Why Does Lettuce Turn Red?



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I think that we tend to eat with our eyes just as much as we do with our mouths and make snap judgments about our food based on its appearance. It’s probably why so much emphasis is put on presentation at restaurants.

Why Does Lettuce Turn Red?

And if something doesn’t look appealing or appetizing, then regardless of its taste it’s pretty likely that we will dismiss it. 

So, it comes as no surprise, really, that so many people are put off consuming lettuce when that red rusty color starts to creep over it.

We associate lettuce with being green, although this isn’t always the case, and when we see that new color start to develop we lose our appetite for it and throw it away assuming it’s gone bad. 

But has it actually gone bad? 

In this article, I’m going to go over exactly why that rusty color starts infiltrating your lettuce leaves and whether or not it is still safe for consumption. Ready to learn?

Let’s get straight to it then. 

The Reason That Lettuce Sometimes Turns Red 

Sometimes lettuce turns a weird rusty color, but this can actually happen before you even get it out of the store. 

But don’t worry, while it might not look the most appealing, it doesn’t mean that it’s gone off or out of date. This actually happens due to a process known as oxidation. 

While this can happen with many varieties of lettuce, it is most typical in either Romaine or Iceberg lettuce.

And it’ll tend to happen a lot more often when you opt to cut and slice your lettuce with a knife rather than just tearing off the leaves. 


Well, once you open up a lettuce or if a lettuce is slightly damaged, oxygen can enter its cell walls pretty quickly.

When the oxygen makes its way into the cell walls it causes the release of a particular enzyme. This released enzyme is what causes the change in color. 

The other reason your lettuce might be turning red is that you store it next to other types of fruit. Unseen to the human eye, fresh fruit often emits ethylene gas as they ripen.

When your lettuce is exposed to this gas, it can result in a change of color.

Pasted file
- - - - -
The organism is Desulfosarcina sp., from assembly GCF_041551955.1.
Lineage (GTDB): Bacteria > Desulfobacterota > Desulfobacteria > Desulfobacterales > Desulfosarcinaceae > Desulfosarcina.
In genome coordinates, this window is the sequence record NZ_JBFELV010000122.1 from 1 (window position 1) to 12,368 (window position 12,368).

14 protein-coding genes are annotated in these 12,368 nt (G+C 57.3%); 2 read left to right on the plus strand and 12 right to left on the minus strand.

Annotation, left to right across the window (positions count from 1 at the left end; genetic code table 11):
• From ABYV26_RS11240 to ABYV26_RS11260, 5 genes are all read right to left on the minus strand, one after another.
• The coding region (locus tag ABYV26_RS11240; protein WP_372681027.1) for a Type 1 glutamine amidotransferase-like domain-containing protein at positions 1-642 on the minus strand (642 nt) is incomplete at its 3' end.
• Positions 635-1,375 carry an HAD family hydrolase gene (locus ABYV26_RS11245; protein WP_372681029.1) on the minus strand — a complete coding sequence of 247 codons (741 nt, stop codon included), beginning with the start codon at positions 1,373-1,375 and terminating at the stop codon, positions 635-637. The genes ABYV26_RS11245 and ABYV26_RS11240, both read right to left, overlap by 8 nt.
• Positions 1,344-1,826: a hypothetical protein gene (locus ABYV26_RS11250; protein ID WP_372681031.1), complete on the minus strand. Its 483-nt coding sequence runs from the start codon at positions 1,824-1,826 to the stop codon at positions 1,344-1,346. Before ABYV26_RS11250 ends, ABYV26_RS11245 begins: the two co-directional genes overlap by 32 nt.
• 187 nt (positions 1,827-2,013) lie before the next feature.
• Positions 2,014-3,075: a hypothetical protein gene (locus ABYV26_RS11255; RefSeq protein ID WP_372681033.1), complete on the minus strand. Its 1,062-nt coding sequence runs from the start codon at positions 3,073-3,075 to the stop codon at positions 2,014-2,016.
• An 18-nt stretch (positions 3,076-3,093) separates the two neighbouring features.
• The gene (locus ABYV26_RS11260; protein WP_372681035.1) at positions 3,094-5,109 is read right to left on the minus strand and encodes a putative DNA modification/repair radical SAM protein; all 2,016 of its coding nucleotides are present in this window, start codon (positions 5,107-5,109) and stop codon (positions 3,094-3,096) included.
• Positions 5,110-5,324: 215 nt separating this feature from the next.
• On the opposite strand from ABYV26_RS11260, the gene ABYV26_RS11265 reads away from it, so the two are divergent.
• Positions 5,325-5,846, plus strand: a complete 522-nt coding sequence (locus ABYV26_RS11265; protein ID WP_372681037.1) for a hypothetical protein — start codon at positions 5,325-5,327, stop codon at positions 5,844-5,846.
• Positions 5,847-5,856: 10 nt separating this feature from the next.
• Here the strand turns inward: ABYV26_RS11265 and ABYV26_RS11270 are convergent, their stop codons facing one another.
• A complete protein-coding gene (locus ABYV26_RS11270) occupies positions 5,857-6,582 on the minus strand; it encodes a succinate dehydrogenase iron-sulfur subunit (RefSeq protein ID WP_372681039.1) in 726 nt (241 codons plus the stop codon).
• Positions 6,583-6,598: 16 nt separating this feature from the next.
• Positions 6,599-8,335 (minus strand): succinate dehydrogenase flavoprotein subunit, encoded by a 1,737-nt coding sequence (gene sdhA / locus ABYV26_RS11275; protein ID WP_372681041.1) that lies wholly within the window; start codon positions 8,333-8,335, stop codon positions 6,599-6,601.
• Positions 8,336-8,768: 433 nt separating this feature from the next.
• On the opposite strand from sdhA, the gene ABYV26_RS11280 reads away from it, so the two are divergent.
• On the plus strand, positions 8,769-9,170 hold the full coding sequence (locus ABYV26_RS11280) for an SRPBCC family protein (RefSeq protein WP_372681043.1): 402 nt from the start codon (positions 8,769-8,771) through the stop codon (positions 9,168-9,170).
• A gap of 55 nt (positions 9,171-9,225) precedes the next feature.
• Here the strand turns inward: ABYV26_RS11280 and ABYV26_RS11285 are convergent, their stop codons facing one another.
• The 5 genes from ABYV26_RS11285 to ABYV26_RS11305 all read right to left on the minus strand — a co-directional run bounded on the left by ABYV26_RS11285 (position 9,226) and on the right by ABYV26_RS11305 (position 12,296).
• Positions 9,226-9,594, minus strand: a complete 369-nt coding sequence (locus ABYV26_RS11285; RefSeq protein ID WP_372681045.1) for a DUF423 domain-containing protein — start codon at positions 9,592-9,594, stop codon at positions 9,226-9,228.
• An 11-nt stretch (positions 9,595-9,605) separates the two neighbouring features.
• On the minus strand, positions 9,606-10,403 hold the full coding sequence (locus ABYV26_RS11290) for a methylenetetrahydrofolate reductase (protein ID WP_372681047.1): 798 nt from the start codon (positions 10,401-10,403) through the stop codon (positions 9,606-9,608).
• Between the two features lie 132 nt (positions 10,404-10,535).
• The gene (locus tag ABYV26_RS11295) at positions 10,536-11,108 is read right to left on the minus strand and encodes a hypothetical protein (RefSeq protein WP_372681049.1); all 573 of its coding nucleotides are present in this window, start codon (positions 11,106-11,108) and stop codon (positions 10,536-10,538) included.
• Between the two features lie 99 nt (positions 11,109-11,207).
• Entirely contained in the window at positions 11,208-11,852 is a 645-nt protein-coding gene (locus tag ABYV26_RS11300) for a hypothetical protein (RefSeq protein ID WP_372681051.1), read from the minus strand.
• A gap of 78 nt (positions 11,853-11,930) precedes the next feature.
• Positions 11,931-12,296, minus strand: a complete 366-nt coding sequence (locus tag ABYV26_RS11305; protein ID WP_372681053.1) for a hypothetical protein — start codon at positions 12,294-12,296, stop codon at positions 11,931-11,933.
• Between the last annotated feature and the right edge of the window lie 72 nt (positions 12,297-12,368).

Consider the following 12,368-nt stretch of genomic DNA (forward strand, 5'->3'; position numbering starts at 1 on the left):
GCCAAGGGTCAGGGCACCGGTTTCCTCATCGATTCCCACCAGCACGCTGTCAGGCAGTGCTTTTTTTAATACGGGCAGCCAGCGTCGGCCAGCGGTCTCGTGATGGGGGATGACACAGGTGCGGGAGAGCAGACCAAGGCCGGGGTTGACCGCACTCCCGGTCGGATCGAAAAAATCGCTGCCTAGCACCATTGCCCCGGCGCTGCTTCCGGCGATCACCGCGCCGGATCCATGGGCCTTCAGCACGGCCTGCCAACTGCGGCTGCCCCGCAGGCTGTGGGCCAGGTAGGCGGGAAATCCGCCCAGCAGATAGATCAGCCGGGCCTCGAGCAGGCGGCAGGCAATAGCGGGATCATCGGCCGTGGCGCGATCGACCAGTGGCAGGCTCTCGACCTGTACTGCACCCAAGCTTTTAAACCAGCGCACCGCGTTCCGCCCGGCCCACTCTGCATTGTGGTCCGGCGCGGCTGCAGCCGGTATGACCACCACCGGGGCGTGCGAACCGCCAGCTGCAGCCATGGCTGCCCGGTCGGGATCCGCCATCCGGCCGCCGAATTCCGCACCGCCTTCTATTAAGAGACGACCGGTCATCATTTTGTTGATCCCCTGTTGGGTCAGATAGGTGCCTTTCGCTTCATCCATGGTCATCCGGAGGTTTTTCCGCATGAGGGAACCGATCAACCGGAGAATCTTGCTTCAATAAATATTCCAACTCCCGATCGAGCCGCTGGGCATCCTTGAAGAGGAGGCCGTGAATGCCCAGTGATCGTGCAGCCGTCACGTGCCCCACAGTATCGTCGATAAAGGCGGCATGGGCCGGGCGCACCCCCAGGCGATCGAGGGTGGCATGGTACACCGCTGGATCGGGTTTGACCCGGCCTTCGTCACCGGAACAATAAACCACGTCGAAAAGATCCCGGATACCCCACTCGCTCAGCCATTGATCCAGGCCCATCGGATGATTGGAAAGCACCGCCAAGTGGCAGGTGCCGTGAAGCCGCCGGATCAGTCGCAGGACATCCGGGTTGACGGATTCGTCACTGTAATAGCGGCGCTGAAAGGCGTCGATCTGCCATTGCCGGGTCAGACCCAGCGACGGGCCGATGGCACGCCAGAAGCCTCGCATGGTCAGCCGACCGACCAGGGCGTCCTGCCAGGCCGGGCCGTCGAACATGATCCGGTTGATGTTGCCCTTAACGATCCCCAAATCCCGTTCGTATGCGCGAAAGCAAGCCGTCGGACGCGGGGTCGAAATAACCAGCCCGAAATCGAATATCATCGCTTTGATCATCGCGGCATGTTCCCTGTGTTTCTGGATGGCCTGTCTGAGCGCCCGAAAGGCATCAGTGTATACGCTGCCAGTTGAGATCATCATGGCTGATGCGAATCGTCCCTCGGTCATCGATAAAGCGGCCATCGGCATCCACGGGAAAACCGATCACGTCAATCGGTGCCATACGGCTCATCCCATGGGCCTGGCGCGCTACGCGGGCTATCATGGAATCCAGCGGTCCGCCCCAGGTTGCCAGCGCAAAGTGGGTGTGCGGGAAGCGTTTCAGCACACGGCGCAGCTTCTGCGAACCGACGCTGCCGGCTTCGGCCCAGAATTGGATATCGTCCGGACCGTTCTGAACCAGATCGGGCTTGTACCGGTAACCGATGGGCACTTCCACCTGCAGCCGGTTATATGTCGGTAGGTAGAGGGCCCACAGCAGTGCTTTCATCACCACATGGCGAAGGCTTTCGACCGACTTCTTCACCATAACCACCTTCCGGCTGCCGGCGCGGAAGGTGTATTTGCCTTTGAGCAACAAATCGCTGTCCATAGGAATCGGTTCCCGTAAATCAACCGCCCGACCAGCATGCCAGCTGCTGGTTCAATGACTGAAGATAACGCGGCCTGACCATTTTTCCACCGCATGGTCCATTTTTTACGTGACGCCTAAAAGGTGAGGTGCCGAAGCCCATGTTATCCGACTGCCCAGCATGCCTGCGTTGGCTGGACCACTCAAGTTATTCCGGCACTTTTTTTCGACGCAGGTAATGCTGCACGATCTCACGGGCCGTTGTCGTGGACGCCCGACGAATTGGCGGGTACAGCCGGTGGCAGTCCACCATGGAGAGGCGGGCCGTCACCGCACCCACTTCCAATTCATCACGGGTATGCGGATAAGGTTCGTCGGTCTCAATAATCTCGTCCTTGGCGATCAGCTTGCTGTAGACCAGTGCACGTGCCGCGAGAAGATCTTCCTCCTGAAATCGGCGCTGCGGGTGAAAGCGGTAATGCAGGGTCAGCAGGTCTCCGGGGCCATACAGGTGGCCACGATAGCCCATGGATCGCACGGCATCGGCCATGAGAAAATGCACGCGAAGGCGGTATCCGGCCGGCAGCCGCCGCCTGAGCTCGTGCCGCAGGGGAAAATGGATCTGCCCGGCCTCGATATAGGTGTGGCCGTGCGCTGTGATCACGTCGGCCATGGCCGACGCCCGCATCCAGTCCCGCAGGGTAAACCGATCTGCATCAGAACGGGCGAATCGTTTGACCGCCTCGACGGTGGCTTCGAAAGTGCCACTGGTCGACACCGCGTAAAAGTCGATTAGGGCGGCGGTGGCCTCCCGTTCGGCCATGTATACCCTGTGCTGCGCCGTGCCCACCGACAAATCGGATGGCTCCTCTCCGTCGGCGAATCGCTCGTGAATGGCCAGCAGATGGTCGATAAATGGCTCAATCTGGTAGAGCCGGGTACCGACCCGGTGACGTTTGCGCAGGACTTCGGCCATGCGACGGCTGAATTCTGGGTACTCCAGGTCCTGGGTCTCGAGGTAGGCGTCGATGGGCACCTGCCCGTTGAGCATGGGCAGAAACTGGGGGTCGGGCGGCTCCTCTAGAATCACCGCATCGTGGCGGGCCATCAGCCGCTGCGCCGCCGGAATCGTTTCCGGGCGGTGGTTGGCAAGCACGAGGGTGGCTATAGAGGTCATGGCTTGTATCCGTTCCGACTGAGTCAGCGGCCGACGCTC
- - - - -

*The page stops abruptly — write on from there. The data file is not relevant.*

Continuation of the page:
So, Is Red Lettuce Safe To Eat Or Not? 

Yes, it’s safe to eat. That change to rusty red usually just means that the lettuce has been exposed to oxygen but it won’t impact the taste or texture of the stuff.

Really, the only reason that it often isn’t eaten is just that it looks a little…off-putting. Especially if you don’t know why it’s turned that color. 

But now we know! 

You won’t get sick from eating red lettuce nor will it taste bad. So, wallets rejoice, when you see that red color start to show up on your lettuce, it doesn’t mean that you need a trip to the store for its replacement. 

If regardless of learning that it’s harmless, the thought of eating red lettuce still churns your stomach, you can always opt to cut the red bits off.

At least now you know that the item itself isn’t actually rotting or out of date. 

How To Try And Prevent Your Lettuce From Turning Red

How To Try And Prevent Your Lettuce From Turning Red

For those that feel a bit queasy at the thought or sight of red lettuce, you can always take extra preventative measures to stop your lettuce from turning red. Let’s take a look at some of them now. 

  • Tear Don’t Cut – Tearing lettuce leaves will help you evade that rusty red color for longer than if you cut your lettuce with a knife. This is because a cut allows more of the surface area to be exposed to oxygen while tearing will help to keep the lettuce intact. 
  • Damp Paper Towels – Once you have washed and dried your lettuce, you’ll want to grab a few damp paper towels. Pop your lettuce along with your towels in an airtight plastic bag to keep the moisture in and the oxygen out. 
  • Individual Leaves – Another option is to store portions of leaves individually to stop the rust-red from taking over. All you need to do is place your portioned leaves into plastic containers with lids and then place them in the refrigerator. Just be sure to keep some distance between the containers and the refrigerator coolant lines otherwise you may accidentally freeze them. Keep in mind that this method will only keep the leaves fresh for a day or two. 

What About Pre-Cut Lettuce

Even pre-cut lettuce can be affected by oxidation. In fact, probably more so since the slicing of the lettuce exposes even more of the plant to oxygen.

You may notice that the edges of the slices start to turn a red color. Luckily, there are ways to try and prevent this too. 

  • Use A Plastic Knife For Cutting – Metal knives can rub along fresh cuts and thus induce even more red coloration. To avoid this you are much better using a plastic knife instead.
  • Rinse In A Lemon/Water Solution – Using cold water and only a small amount of lemon juice (you don’t want lemon-flavored lettuce) rinse your pre-cut lettuce. This can help to prevent oxidation due to the citric acid in the lemon juice. 

Final Thoughts

While red might not be the most appealing of sights, there’s nothing unsafe about it. So, if you grab your lettuce out of the fridge and notice that slightly red-rusty color, don’t panic.

It’s still fine to use. You can still eat the lettuce with red tinges or you can simply cut them off – that choice is up to you. 

If you want to try and prevent your lettuce from falling victim to oxidation then just follow the aforementioned tips above. They are sure to leave your lettuce looking much more appetizing. 

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Video: Why Does Lettuce Turn Red?

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